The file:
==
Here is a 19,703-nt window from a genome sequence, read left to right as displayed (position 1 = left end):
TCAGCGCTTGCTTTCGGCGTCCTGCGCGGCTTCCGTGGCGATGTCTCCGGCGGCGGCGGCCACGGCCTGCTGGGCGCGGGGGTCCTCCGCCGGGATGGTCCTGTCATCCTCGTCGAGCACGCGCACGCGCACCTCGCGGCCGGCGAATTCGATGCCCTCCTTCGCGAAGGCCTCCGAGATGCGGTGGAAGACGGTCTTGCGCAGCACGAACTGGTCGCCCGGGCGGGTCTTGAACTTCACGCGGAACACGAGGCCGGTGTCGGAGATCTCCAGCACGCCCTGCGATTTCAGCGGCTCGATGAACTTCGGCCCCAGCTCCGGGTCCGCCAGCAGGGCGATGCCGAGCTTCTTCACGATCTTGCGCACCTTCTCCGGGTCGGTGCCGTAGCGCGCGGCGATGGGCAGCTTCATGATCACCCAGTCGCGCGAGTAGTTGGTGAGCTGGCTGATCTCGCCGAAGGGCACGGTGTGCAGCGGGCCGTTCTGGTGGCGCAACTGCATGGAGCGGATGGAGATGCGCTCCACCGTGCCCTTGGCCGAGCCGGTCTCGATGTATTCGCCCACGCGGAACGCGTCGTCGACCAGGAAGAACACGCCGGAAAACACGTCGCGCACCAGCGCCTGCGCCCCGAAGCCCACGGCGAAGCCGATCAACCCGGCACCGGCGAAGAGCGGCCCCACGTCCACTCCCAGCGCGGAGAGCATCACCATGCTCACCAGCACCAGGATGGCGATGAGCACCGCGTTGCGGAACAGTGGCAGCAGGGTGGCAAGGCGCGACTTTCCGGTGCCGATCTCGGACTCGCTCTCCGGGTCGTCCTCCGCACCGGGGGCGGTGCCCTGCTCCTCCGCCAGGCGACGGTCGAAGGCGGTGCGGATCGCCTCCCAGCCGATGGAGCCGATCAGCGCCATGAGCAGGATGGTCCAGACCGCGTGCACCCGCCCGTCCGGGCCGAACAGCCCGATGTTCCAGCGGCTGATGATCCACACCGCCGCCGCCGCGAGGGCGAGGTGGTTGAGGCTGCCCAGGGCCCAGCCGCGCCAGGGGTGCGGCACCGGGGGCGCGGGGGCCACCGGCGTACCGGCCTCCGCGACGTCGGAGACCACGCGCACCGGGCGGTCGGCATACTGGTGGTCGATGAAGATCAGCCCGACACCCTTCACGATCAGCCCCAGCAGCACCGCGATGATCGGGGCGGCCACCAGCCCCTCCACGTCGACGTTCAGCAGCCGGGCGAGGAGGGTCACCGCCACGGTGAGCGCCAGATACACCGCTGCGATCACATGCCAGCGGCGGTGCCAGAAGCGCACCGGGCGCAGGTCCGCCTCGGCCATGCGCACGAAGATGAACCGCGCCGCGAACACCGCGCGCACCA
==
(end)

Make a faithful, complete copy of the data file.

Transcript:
Here is a 19,703-nt window from a genome sequence, read left to right as displayed (position 1 = left end):
TCAGCGCTTGCTTTCGGCGTCCTGCGCGGCTTCCGTGGCGATGTCTCCGGCGGCGGCGGCCACGGCCTGCTGGGCGCGGGGGTCCTCCGCCGGGATGGTCCTGTCATCCTCGTCGAGCACGCGCACGCGCACCTCGCGGCCGGCGAATTCGATGCCCTCCTTCGCGAAGGCCTCCGAGATGCGGTGGAAGACGGTCTTGCGCAGCACGAACTGGTCGCCCGGGCGGGTCTTGAACTTCACGCGGAACACGAGGCCGGTGTCGGAGATCTCCAGCACGCCCTGCGATTTCAGCGGCTCGATGAACTTCGGCCCCAGCTCCGGGTCCGCCAGCAGGGCGATGCCGAGCTTCTTCACGATCTTGCGCACCTTCTCCGGGTCGGTGCCGTAGCGCGCGGCGATGGGCAGCTTCATGATCACCCAGTCGCGCGAGTAGTTGGTGAGCTGGCTGATCTCGCCGAAGGGCACGGTGTGCAGCGGGCCGTTCTGGTGGCGCAACTGCATGGAGCGGATGGAGATGCGCTCCACCGTGCCCTTGGCCGAGCCGGTCTCGATGTATTCGCCCACGCGGAACGCGTCGTCGACCAGGAAGAACACGCCGGAAAACACGTCGCGCACCAGCGCCTGCGCCCCGAAGCCCACGGCGAAGCCGATCAACCCGGCACCGGCGAAGAGCGGCCCCACGTCCACTCCCAGCGCGGAGAGCATCACCATGCTCACCAGCACCAGGATGGCGATGAGCACCGCGTTGCGGAACAGTGGCAGCAGGGTGGCAAGGCGCGACTTTCCGGTGCCGATCTCGGACTCGCTCTCCGGGTCGTCCTCCGCACCGGGGGCGGTGCCCTGCTCCTCCGCCAGGCGACGGTCGAAGGCGGTGCGGATCGCCTCCCAGCCGATGGAGCCGATCAGCGCCATGAGCAGGATGGTCCAGACCGCGTGCACCCGCCCGTCCGGGCCGAACAGCCCGATGTTCCAGCGGCTGATGATCCACACCGCCGCCGCCGCGAGGGCGAGGTGGTTGAGGCTGCCCAGGGCCCAGCCGCGCCAGGGGTGCGGCACCGGGGGCGCGGGGGCCACCGGCGTACCGGCCTCCGCGACGTCGGAGACCACGCGCACCGGGCGGTCGGCATACTGGTGGTCGATGAAGATCAGCCCGACACCCTTCACGATCAGCCCCAGCAGCACCGCGATGATCGGGGCGGCCACCAGCCCCTCCACGTCGACGTTCAGCAGCCGGGCGAGGAGGGTCACCGCCACGGTGAGCGCCAGATACACCGCTGCGATCACATGCCAGCGGCGGTGCCAGAAGCGCACCGGGCGCAGGTCCGCCTCGGCCATGCGCACGAAGATGAACCGCGCCGCGAACACCGCGCGCACCA